Unless necessary, trees should not be staked. If your tree or shrub is top heavy or in an exposed area, you may stake the plant to anchor the root ball so roots can develop rapidly into the new soil around the tree. Connect the stakes to the trunk with flexible lines and straps designed for this use. Allow for some movement in the plant for strong growth. Remove the stakes and lines after one growing season so you do not inhibit trunk development.
Add a 2”-3” layer of shredded mulch or chips around the plant. This will prevent water loss and keep mowers and trimmers from getting too close to the plant. Avoid overly deep mulch against the trunk or stem of the plant as this can promote disease or pest injury.
Planting Perennial & Annual Plants
Plant your plants around your planting area while still in their pots. Make sure you have taken into consideration the mature height of the plants as well as the sun or shade requirements. Determine an appropriate location for planting, then dig a hole2 times the width & 6”-8” deeper, replacing with enriched soil (compact this 6”-8” of soil) Add a generous amount of Bumper Crop to enrich the soil. Blend into the soil.
For Successful Planting
An all-organic soil builder with high organic nutrient content and endo- and ecto-mycorrhizal fungi.
A fertilizer for all new plantings of sod or seeded lawns, shrubs, ground covers, flowers, or bare root plantings. Provides the right nutrient mix to develop a sturdy root system and strong top growth.
Root Master B1
Formulated to reduce plant shock and improve resistance to stress. Improves water and nutrient uptake.
There is a false perception in the gardening world that fall is the end of the growing season. In fact, it is quite the contrary. Fall is an ideal season for planting trees, shrubs and other assorted plants. The key is encouraging good root growth. Planting trees and shrubs in fall enables the root systems to grow before the hot summer returns.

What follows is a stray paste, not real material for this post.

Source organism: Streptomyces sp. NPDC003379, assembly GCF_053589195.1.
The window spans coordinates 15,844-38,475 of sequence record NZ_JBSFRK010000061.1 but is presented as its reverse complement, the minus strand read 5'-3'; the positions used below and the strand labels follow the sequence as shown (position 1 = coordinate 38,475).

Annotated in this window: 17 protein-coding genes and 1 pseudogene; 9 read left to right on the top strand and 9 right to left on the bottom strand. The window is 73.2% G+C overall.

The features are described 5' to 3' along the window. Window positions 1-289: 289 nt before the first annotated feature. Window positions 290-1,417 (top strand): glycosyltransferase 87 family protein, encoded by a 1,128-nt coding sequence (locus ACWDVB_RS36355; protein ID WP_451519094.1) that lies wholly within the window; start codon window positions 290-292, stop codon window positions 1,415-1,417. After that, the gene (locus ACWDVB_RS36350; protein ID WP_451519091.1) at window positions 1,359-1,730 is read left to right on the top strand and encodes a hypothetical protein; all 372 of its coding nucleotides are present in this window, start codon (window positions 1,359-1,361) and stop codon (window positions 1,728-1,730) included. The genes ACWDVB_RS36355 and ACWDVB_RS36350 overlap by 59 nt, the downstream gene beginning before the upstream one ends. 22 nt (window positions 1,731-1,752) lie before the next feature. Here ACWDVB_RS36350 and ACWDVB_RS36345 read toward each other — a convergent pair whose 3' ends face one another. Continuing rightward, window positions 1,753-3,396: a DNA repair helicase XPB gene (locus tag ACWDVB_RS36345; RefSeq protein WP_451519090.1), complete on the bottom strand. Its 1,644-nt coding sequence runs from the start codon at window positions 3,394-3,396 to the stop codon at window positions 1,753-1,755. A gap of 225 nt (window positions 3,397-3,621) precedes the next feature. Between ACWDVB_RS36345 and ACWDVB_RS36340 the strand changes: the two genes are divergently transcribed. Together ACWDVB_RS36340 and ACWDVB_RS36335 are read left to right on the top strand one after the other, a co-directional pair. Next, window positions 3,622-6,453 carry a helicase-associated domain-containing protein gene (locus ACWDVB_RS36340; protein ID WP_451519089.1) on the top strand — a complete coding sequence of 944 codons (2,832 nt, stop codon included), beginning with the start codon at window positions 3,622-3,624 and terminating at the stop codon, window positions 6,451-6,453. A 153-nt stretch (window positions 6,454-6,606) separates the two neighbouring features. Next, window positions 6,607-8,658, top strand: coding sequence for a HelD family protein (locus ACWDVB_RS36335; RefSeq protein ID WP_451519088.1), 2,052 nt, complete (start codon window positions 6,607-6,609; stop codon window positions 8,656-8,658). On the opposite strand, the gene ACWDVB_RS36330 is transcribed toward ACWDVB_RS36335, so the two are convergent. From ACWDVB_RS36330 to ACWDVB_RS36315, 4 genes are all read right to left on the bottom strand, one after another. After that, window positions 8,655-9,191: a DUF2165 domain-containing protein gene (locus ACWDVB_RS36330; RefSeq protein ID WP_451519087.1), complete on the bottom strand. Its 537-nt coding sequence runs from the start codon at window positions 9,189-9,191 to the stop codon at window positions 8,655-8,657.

Smaller plants will be established before winter sets in, and get a head start over shrubs in the spring. Larger plants will also get a head start since a general rule of thumb is one year per one inch of trunk diameter.
Fall officially begins with autumnal equinox in late September. The ideal time to begin planting trees and shrubs is six weeks before the first sign of hard frost. September through November is the ideal time for tree planting because it allows the roots to become established before the ground freezes and winter sets in. However, it is highly recommended that you do not continue planting trees too late into the fall because this can have a negative impact on plant health.
Cooler, wetter weather is the perfect time for tree planting. With an increase in rainfall and cooler temperatures in the fall, less watering is needed. As tree shoot growth halts, the trees require less water because the days are cooler and shorter and the rate of photosynthesis decreases. Stable air temperatures also promote rapid root development. Soils stay warm well after the air temperature cools, also encouraging root growth. During shoot dormancy, trees grow to establish roots in new locations before warm weather stimulates top growth.
There are several benefits to fall planting. Trees planted in the fall are better equipped to deal with heat and drought in the following season. Another great reason to plant your shrubs in the fall is because you can pick your trees and shrubs by the fall color they produce. Avoid planting broad leaved evergreens in the fall such as rhododendrons, azaleas, boxwoods and hollies. If planted, provide them with protection from winter winds and have them treated with an anti desiccant. Some tree species that are recommended for fall planting include the maple, buckeye, horse chestnut, alder, catalpa, hackberry, hawthorn, ash, honey locust, crabapple, amur corktree, spruce, pine, sycamore, linden and elm.
Article from saveatree.com